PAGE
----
SpaceX milestone manned spaceship launch applauded

By Zhang Hongpei Source:Global Times Published: 2020/5/31 21:48:40

Chinese private firm eyes crew flight around 2025

This handout photo released by NASA shows a SpaceX Falcon 9 rocket carrying the company's Crew Dragon spacecraft launched from Launch Complex 39A on NASA's SpaceX Demo-2 mission to the International Space Station with NASA astronauts Robert Behnken and Douglas Hurley onboard at NASA's Kennedy Space Center in Florida on Saturday. Photo: AFP

As Chinese netizens applauded the feat of US commercial space firm SpaceX, which has conducted the first private-sector manned space mission, they also reflected on the state of the commercial space sector in China, where self-reliance is the key.

At 3:22 pm US Eastern Time on Saturday, a SpaceX Falcon 9 rocket lifted off from Florida, bearing a spaceship called Crew Dragon with two men inside - NASA astronauts Bob Behnken and Doug Hurley. It was the first time that US astronauts were sent into space from US soil after a nine-year gap.

The two astronauts were scheduled to join the International Space Station at 10:27 am US Eastern Time on Sunday.

Chinese netizens hailed the launch, saying it has opened a new chapter in manned space missions, and a voyage to Mars might not be far away

"When a parent asks a child about their dreams, it's no longer enough to say 'change the world,' as it should be 'change the universe' now," a netizen said.

Chinese vendors were quick to offer a sequined dinosaur toy on e-commerce platform on Sunday, the same model as the two astronauts took on their flight.

However, it is too soon to call the mission a full victory as the two astronauts also have to come home - a test of the Crew Dragon's ability to return humans safely to Earth. The astronauts will return home sometime in the next six to 16 weeks, the Verge reported.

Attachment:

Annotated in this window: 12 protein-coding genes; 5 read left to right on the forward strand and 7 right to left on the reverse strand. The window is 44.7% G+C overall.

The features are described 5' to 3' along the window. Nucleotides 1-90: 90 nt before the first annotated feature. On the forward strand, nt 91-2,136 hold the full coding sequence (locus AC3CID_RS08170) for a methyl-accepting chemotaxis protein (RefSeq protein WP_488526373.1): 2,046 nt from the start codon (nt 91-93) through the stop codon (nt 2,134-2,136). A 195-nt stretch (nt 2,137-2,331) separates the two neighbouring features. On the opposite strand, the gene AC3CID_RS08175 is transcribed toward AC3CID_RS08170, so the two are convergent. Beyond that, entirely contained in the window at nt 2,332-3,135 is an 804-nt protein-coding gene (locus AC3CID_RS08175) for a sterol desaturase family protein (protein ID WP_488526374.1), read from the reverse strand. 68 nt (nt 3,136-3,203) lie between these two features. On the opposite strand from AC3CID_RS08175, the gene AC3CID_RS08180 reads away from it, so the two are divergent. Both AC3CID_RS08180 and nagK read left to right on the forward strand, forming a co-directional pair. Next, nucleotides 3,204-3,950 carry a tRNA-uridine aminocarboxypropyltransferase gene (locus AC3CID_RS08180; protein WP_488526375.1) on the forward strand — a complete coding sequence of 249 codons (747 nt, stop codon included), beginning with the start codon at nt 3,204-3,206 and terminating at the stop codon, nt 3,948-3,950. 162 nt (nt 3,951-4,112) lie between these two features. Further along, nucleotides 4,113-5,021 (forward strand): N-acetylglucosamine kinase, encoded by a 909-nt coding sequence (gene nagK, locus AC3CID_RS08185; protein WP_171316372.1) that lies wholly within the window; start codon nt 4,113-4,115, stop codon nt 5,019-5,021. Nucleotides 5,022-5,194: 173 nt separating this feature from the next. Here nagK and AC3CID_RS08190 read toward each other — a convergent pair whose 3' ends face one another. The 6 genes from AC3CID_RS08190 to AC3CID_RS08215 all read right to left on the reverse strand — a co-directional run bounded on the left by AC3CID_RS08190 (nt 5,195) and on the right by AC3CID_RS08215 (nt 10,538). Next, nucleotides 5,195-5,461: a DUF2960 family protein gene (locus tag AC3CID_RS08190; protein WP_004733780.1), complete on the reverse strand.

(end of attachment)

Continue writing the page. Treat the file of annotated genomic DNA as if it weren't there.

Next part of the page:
The Demo-2 launch was originally scheduled for Wednesday afternoon US time, but it was canceled 17 minutes before liftoff because of bad weather.

The successful launch of the mission by SpaceX, founded by Elon Musk 18 years ago, could inspire China's commercial space sector especially in terms of policy, said Huang Zhicheng, a veteran expert in the space industry.

Since 2014, when China started to encourage private companies  to enter the space sector, private rocket and satellite firms have mushroomed, while state-owned players have performed a leading role.

"Apart from drawing confidence and inspiration from the SpaceX achievement, it is more important to look at the reform of the space sector - to cut costs and enhance efficiency through competition and flat management structures," Huang told the Global Times on Sunday.

In 2014, NASA awarded contracts to SpaceX and Boeing, but SpaceX took the lead.

Huang said that major space projects need private-sector players, who are better at cost controls and incentivizing talent. 

For example, there is China's satellite internet program, which is on the list of China's "new infrastructure" projects. Private space companies could join with state-owned enterprises in the areas of ground terminal equipment and supplementary network launches.

Meanwhile, China and the US have had nearly zero communications in the sensitive space industry as bilateral ties have soured in recent years.

"China has emerged as a world space power based on its own technologies, which proves that the US' technology controls to contain China won't squeeze us to death. On the contrary, our space industry has survived and thrived, although the process might take a few more years," Huang said.

Yao Bowen, a vice president of private rocket firm iSpace, dubbed as China's answer to SpaceX, told the Global Times on Sunday that "SpaceX is further along the track, but we share its vision of eventually sending passengers into space via cost-effective modules."

iSpace will accelerate its pace in research and development, Yao said. He said the company would probably be able to achieve manned space trips by about 2025.

Its self-developed reusable liquid oxygen-methane engine JD-1, the first of its kind and a key breakthrough in vertical landing rocket technology, completed a key secondary start test last week. The company plans a launch mission in the first half of 2021, according to Yao.

The carrier rocket built by iSpace sent satellites into orbit from the Jiuquan Satellite Launch Center in Northwest China's Gansu Province in July 2019, a milestone for China's commercial space industry. iSpace was the first private-sector space firm to do so, after two earlier failures by leading rocket start-ups OneSpace and LandSpace.

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